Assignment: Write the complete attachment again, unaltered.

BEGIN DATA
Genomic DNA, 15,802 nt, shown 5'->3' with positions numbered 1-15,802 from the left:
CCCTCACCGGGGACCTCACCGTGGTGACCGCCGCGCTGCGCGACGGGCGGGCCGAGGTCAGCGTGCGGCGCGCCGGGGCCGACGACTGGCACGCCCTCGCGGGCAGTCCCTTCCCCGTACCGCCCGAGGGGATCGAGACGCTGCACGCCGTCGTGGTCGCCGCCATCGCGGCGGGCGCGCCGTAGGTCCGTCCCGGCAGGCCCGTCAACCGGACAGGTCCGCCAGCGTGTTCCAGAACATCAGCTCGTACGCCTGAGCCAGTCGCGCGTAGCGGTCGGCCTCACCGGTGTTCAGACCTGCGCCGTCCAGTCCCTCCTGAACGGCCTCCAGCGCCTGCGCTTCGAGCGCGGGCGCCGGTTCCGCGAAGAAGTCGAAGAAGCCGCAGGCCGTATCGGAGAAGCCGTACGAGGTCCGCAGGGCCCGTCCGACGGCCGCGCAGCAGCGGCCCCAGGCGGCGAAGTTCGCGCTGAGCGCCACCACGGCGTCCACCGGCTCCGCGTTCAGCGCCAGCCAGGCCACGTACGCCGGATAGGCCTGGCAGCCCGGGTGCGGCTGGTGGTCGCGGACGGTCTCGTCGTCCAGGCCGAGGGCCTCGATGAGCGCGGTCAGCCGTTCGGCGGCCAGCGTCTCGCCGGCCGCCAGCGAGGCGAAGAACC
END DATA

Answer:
Genomic DNA, 15,802 nt, shown 5'->3' with positions numbered 1-15,802 from the left:
CCCTCACCGGGGACCTCACCGTGGTGACCGCCGCGCTGCGCGACGGGCGGGCCGAGGTCAGCGTGCGGCGCGCCGGGGCCGACGACTGGCACGCCCTCGCGGGCAGTCCCTTCCCCGTACCGCCCGAGGGGATCGAGACGCTGCACGCCGTCGTGGTCGCCGCCATCGCGGCGGGCGCGCCGTAGGTCCGTCCCGGCAGGCCCGTCAACCGGACAGGTCCGCCAGCGTGTTCCAGAACATCAGCTCGTACGCCTGAGCCAGTCGCGCGTAGCGGTCGGCCTCACCGGTGTTCAGACCTGCGCCGTCCAGTCCCTCCTGAACGGCCTCCAGCGCCTGCGCTTCGAGCGCGGGCGCCGGTTCCGCGAAGAAGTCGAAGAAGCCGCAGGCCGTATCGGAGAAGCCGTACGAGGTCCGCAGGGCCCGTCCGACGGCCGCGCAGCAGCGGCCCCAGGCGGCGAAGTTCGCGCTGAGCGCCACCACGGCGTCCACCGGCTCCGCGTTCAGCGCCAGCCAGGCCACGTACGCCGGATAGGCCTGGCAGCCCGGGTGCGGCTGGTGGTCGCGGACGGTCTCGTCGTCCAGGCCGAGGGCCTCGATGAGCGCGGTCAGCCGTTCGGCGGCCAGCGTCTCGCCGGCCGCCAGCGAGGCGAAGAACC